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Tomb Raider: a worthy reboot?

Monday, 25th February 2013 15:01 GMT By Dave Cook

Tomb Raider comes with a lot of baggage. Can it match the brilliance of Lara’s original adventures, or is it another reboot that misses the point entirely? Dave Cook gets himself shipwrecked to find out.

Tomb Raider

Tomb Raider launches worldwide on March 5th, except for Japan where it launches April 25th.

I haven’t included multiplayer in this article, as Stace Harman did a superb job of summing up Tomb Raider’s online component here.

Crystal Dynamics recently released an 11 minute gameplay trailer that shows off many of the game’s mechanics. You can watch it here.

Finally, we’ve got the full list of Tomb Raider achievements here.

Crystal Dynamics has defied convention in its Tomb Raider reboot. The franchise has hit a few bumps over the years, such as the woeful Angel of Darkness, but largely it’s existed as a critical and cultural phenomenon.

When it was handed this project, the pressure at the San Francisco studio must have been tantamount to physical torture. Luckily, it’s brilliant.

The Lara of old felt cheesy to me. She showed no empathy for her attackers and was over-sexualised to an embarrassing degree, although that’s more a failing of the crass marketing world.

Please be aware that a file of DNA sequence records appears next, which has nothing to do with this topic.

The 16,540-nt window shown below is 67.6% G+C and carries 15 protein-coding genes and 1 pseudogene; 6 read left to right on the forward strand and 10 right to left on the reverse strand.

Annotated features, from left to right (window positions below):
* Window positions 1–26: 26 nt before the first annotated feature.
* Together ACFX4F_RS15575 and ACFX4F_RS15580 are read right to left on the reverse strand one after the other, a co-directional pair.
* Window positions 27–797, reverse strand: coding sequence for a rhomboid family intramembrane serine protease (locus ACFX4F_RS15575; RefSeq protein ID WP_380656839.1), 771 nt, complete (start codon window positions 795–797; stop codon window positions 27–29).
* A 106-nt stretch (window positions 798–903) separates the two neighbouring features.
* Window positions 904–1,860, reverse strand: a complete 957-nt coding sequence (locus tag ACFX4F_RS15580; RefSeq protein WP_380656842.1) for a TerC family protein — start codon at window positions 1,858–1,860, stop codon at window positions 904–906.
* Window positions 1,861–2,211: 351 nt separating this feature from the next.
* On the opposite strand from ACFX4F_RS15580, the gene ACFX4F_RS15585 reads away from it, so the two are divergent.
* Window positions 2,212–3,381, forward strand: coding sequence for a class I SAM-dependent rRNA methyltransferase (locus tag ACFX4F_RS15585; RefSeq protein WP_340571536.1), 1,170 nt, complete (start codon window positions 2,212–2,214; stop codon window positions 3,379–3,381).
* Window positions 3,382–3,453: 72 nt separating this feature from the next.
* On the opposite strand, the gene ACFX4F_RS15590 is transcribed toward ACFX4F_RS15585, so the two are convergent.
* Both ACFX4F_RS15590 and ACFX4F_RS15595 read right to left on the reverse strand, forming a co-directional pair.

Here, Lara feels tangible, real. You actually want to give a shit about her predicament and journey from fledgling archaeologist to the hardened adventurer we know.

That’s what all good reboots should be – the re-working of a backstory into something we can relate to in modern times. They also have to capture the essence of what made the source material so endearing. I thoroughly enjoyed Starbreeze’s Syndicate reboot, but did it deliver the same tone of the original? Did it hell.

The Uncharted inspiration is clear within Tomb Raider’s first minutes. Visibly, no expense has been spared in delivering mind boggling set-pieces and using every cinematography trick in the book to create a dizzying spectacle. It’s not just a string of uninvolved stunts either, as there’s a solid game beneath the explosions and vertigo. This is high entertainment.

Whether climbing around a rusted Japanese war plane, or shimmying along the side of a waterfall, you can guarantee the view will always be breathtaking. When Lara is on solid ground the island feels dense and inviting, with hidden ammo and salvage stashes hidden around every corner. Like Far Cry 3, you will want to explore off the beaten path at all times.

That’s not an easy thing for developers to achieve, and it’s all down to the game’s expertly-crafted island setting. Crystal Dynamics worked wonders when it created the original Soul Reaver, a game world that borrowed heavily from The Legend of Zelda’s playbook. Tomb Raider is no different, presenting players with a large, interconnected cluster of environments full of inaccessible areas.